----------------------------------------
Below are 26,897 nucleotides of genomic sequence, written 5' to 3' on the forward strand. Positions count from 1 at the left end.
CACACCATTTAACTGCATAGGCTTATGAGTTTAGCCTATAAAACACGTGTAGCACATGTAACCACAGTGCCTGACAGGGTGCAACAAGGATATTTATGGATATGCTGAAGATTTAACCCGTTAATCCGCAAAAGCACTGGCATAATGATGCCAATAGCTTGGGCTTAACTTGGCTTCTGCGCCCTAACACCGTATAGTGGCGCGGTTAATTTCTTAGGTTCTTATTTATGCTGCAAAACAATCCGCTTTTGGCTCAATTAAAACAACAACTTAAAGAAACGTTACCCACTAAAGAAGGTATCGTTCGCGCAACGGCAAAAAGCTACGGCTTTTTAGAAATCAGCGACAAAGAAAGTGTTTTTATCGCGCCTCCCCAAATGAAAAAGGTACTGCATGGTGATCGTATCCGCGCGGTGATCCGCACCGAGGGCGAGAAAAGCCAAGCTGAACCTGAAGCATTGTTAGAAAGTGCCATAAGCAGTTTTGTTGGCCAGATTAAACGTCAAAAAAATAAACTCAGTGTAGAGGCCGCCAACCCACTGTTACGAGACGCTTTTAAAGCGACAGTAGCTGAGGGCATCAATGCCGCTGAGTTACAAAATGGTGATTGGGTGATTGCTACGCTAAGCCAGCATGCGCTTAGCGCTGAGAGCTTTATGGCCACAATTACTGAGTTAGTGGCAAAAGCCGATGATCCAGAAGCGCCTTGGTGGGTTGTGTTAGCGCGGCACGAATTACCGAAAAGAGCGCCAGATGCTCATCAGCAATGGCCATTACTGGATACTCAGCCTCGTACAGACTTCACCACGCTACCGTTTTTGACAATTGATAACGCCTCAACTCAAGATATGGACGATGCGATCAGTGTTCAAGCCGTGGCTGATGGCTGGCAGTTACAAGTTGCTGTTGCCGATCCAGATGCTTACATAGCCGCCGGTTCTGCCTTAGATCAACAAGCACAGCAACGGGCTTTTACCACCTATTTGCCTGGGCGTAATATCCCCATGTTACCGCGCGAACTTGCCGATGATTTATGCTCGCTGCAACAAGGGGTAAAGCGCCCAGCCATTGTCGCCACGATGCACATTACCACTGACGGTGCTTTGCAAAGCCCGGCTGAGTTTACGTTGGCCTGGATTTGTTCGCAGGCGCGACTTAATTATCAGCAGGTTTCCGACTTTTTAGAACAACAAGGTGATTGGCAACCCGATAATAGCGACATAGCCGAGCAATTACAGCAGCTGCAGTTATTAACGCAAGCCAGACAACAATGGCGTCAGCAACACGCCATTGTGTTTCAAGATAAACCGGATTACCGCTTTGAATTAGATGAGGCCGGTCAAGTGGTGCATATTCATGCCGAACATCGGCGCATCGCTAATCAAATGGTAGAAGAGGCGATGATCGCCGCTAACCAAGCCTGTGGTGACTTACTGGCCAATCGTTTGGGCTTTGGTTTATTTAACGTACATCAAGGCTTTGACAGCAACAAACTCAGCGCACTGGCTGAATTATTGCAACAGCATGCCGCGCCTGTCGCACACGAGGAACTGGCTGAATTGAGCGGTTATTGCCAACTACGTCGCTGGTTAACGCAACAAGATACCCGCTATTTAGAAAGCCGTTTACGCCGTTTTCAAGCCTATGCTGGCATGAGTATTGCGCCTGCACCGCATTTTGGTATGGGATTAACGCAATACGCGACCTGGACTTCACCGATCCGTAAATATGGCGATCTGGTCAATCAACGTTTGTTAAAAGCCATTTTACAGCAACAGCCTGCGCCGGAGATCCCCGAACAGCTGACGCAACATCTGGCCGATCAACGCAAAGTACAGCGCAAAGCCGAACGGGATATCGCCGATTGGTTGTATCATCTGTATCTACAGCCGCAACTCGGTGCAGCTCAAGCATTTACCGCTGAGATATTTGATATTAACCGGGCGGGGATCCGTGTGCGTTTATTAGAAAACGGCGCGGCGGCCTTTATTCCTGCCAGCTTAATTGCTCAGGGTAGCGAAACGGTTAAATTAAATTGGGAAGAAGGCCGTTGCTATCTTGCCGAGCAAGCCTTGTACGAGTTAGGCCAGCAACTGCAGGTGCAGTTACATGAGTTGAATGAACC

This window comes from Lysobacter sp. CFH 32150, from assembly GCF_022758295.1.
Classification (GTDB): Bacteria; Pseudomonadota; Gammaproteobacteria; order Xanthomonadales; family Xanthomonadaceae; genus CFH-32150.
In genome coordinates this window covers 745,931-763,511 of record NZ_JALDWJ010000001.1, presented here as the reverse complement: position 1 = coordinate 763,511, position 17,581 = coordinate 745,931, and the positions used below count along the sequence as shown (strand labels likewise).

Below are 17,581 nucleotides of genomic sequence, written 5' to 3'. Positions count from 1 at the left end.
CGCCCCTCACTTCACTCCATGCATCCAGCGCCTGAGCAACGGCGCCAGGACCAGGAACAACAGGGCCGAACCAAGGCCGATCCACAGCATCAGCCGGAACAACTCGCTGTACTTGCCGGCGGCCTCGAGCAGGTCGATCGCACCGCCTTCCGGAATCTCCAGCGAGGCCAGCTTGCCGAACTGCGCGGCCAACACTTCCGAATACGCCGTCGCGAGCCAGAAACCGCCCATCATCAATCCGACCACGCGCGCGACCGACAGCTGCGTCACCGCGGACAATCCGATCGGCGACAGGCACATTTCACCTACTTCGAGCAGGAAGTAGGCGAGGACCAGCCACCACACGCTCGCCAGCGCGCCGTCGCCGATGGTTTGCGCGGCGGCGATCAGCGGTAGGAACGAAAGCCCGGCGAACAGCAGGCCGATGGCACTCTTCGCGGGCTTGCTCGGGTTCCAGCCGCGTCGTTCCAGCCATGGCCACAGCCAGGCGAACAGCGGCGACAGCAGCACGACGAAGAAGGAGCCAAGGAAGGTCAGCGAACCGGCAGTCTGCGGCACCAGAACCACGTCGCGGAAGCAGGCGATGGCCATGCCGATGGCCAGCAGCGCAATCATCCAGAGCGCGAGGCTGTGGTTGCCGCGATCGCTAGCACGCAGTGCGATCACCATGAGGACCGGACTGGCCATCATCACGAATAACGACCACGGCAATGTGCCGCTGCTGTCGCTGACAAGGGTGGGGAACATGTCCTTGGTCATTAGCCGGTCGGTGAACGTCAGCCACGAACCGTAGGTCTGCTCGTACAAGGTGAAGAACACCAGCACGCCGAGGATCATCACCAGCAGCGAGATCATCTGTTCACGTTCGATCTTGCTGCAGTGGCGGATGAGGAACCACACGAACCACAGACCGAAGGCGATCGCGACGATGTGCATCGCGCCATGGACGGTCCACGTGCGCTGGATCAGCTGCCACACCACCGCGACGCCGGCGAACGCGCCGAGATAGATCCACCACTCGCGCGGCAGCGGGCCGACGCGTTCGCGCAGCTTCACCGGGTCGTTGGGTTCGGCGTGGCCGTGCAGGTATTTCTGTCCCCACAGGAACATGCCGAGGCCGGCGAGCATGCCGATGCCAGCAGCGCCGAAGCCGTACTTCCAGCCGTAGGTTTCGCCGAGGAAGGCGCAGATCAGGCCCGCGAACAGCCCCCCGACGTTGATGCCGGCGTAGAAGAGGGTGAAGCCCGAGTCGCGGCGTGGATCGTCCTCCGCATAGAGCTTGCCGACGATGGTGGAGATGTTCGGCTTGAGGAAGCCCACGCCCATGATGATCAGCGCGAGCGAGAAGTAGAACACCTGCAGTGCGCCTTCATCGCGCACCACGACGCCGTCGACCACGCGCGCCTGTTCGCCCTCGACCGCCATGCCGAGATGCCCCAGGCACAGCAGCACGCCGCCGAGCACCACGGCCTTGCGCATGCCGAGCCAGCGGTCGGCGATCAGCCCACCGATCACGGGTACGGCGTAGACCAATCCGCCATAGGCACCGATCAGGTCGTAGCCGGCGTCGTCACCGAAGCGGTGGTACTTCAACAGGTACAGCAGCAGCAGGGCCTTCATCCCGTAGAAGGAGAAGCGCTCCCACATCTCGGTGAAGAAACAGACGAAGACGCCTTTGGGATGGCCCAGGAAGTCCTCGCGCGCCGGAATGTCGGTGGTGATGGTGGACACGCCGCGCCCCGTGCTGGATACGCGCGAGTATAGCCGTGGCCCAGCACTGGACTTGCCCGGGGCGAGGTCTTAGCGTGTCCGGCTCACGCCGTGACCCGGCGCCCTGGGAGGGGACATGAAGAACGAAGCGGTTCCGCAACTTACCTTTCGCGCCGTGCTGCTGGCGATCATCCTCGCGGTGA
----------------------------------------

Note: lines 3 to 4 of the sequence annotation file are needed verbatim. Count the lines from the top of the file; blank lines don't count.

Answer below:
This window comes from Lysobacter sp. CFH 32150, from assembly GCF_022758295.1.
Classification (GTDB): Bacteria; Pseudomonadota; Gammaproteobacteria; order Xanthomonadales; family Xanthomonadaceae; genus CFH-32150.